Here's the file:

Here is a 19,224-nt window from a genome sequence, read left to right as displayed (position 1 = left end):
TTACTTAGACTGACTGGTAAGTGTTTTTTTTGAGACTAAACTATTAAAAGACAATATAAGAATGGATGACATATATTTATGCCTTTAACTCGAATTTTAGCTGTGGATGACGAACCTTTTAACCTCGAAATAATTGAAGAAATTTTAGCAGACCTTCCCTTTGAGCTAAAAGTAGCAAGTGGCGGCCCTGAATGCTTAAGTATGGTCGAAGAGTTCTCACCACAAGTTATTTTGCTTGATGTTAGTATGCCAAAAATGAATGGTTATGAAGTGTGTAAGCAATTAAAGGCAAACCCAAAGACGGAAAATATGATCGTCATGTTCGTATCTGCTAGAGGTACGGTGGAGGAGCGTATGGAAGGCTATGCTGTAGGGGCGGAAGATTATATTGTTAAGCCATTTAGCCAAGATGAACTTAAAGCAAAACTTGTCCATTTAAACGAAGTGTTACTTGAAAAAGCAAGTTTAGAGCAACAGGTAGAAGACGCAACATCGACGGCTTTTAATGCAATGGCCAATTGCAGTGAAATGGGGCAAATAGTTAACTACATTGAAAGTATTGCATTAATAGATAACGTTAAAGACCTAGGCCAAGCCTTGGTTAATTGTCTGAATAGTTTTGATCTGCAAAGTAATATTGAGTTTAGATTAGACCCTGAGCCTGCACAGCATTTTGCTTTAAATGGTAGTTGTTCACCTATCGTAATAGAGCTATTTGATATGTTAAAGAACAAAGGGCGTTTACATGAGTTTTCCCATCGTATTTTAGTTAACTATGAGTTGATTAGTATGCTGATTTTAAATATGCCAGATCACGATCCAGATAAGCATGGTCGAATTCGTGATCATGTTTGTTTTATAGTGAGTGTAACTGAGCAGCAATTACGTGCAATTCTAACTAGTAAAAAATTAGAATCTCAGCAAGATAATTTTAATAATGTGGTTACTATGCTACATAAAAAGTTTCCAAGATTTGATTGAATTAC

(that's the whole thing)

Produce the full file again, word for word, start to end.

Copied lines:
Here is a 19,224-nt window from a genome sequence, read left to right as displayed (position 1 = left end):
TTACTTAGACTGACTGGTAAGTGTTTTTTTTGAGACTAAACTATTAAAAGACAATATAAGAATGGATGACATATATTTATGCCTTTAACTCGAATTTTAGCTGTGGATGACGAACCTTTTAACCTCGAAATAATTGAAGAAATTTTAGCAGACCTTCCCTTTGAGCTAAAAGTAGCAAGTGGCGGCCCTGAATGCTTAAGTATGGTCGAAGAGTTCTCACCACAAGTTATTTTGCTTGATGTTAGTATGCCAAAAATGAATGGTTATGAAGTGTGTAAGCAATTAAAGGCAAACCCAAAGACGGAAAATATGATCGTCATGTTCGTATCTGCTAGAGGTACGGTGGAGGAGCGTATGGAAGGCTATGCTGTAGGGGCGGAAGATTATATTGTTAAGCCATTTAGCCAAGATGAACTTAAAGCAAAACTTGTCCATTTAAACGAAGTGTTACTTGAAAAAGCAAGTTTAGAGCAACAGGTAGAAGACGCAACATCGACGGCTTTTAATGCAATGGCCAATTGCAGTGAAATGGGGCAAATAGTTAACTACATTGAAAGTATTGCATTAATAGATAACGTTAAAGACCTAGGCCAAGCCTTGGTTAATTGTCTGAATAGTTTTGATCTGCAAAGTAATATTGAGTTTAGATTAGACCCTGAGCCTGCACAGCATTTTGCTTTAAATGGTAGTTGTTCACCTATCGTAATAGAGCTATTTGATATGTTAAAGAACAAAGGGCGTTTACATGAGTTTTCCCATCGTATTTTAGTTAACTATGAGTTGATTAGTATGCTGATTTTAAATATGCCAGATCACGATCCAGATAAGCATGGTCGAATTCGTGATCATGTTTGTTTTATAGTGAGTGTAACTGAGCAGCAATTACGTGCAATTCTAACTAGTAAAAAATTAGAATCTCAGCAAGATAATTTTAATAATGTGGTTACTATGCTACATAAAAAGTTTCCAAGATTTGATTGAATTAC